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Feminist jurisprudence, Feminist legal theory, Socialist theory


Law and Gender | Law and Society | Women's Studies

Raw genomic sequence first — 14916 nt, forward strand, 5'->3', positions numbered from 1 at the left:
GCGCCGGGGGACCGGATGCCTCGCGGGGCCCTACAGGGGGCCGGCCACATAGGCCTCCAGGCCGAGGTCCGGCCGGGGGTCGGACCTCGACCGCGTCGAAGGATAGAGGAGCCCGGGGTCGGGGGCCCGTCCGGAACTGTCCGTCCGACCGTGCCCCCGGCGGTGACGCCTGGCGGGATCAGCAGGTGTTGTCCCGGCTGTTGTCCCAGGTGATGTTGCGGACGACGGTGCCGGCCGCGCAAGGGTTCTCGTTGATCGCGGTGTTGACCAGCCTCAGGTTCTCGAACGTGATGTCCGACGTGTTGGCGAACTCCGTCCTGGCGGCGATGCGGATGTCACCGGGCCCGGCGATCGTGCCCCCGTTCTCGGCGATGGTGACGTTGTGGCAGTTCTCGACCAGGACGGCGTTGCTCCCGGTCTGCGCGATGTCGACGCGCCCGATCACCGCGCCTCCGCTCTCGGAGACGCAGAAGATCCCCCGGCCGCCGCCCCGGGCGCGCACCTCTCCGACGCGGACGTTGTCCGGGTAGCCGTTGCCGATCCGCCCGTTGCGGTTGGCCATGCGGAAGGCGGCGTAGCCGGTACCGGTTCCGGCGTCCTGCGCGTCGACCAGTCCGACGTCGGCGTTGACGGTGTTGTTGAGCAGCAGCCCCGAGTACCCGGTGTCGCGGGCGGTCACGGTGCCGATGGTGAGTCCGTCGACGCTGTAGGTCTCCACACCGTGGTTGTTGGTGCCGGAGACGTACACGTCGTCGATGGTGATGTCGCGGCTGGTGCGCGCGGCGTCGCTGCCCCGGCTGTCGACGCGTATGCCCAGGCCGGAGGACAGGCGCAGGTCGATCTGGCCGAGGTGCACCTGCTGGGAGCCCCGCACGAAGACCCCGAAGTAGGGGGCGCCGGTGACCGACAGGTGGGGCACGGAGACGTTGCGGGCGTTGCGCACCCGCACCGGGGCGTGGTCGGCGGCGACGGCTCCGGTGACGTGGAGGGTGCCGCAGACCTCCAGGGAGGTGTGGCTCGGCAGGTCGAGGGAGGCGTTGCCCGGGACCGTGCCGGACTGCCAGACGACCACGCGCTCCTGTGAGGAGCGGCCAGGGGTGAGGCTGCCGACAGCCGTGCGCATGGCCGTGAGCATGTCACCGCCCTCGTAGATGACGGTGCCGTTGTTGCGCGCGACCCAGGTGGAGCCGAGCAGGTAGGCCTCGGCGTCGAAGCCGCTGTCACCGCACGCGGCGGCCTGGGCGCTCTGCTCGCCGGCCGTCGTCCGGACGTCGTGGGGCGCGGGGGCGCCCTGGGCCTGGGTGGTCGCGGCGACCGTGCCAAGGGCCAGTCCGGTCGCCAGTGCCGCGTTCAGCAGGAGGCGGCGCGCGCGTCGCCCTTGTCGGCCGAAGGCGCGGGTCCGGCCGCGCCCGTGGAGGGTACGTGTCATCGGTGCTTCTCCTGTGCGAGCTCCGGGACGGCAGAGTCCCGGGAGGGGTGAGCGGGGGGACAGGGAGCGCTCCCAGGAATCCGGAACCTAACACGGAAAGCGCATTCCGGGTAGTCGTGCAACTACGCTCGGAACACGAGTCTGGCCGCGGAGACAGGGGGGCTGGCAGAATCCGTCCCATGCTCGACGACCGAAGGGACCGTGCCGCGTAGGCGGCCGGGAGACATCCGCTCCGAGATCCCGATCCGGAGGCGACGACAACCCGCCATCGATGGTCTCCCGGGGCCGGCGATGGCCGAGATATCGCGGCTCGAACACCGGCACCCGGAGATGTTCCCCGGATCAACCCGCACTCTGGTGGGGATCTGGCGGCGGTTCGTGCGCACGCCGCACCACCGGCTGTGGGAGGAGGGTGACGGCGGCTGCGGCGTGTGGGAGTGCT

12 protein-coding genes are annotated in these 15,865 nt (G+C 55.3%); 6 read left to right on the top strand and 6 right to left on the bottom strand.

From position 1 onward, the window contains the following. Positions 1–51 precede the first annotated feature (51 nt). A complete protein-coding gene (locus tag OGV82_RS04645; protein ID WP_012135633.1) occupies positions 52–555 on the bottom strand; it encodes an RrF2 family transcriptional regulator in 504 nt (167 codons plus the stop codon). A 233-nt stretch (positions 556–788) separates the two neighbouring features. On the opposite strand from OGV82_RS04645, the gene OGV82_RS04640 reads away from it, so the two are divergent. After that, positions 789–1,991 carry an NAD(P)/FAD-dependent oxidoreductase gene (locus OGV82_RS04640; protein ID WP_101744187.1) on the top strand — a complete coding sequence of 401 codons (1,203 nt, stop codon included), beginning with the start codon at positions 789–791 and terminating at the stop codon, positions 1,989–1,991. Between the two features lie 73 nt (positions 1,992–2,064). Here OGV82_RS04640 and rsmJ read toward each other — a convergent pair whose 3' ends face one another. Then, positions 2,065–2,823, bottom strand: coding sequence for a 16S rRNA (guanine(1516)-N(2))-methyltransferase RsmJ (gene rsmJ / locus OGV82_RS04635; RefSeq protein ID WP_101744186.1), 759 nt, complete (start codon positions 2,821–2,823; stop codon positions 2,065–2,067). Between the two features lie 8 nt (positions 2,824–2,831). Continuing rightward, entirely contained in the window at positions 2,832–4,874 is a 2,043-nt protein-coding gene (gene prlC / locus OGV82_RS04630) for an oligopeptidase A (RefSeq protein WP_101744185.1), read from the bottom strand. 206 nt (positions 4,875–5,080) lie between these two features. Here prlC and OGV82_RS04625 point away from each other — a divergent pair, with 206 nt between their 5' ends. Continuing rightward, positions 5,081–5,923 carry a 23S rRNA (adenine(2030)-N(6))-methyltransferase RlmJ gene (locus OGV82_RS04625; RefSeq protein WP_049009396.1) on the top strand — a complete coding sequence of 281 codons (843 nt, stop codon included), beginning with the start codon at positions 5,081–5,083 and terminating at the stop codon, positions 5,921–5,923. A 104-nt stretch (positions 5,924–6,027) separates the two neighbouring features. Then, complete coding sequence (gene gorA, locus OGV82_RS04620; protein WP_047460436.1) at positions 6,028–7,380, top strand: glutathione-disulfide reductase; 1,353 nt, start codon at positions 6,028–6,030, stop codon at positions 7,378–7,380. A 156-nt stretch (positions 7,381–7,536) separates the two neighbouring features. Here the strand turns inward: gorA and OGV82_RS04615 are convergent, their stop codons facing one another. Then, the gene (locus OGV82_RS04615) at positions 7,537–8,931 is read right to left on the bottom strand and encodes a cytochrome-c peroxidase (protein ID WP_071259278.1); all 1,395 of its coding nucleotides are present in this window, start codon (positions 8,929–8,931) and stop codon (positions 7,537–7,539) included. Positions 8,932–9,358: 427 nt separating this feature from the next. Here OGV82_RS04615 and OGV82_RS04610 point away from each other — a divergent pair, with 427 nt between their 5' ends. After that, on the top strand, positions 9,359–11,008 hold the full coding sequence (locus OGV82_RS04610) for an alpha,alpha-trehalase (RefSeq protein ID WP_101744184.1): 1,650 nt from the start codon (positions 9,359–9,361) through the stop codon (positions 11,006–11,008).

This Article argues that a significant strand of feminist theory in the 1970s and 1980s — socialist feminism — has largely been ignored by feminist jurisprudence in the United States and explores potential contributions to legal theory of recapturing the insights of socialist feminism. It describes both the context out of which that theory grew, in the civil rights, anti-war, and anti-imperialist struggles of the 1960s, and the contents of the theory as developed in the writings of certain authors such as Heidi Hartmann, Zillah Eisenstein, and Iris Young, as well as their predecessors in the U.K., and in the practice of socialist feminist groups in the United States during the same period. Although many American feminist legal theorists themselves participated in or were influenced by the progressive movements of the 1960s and 1970s, socialist feminism is virtually absent from their writings, except for those of Catharine MacKinnon, who, despite sympathy with the approach, disagreed with it and went on to develop her own version of feminist equality theory. The author argues that the time is now ripe to recapture this strand of feminism and explore what it would add to the study and pursuit of women’s equality.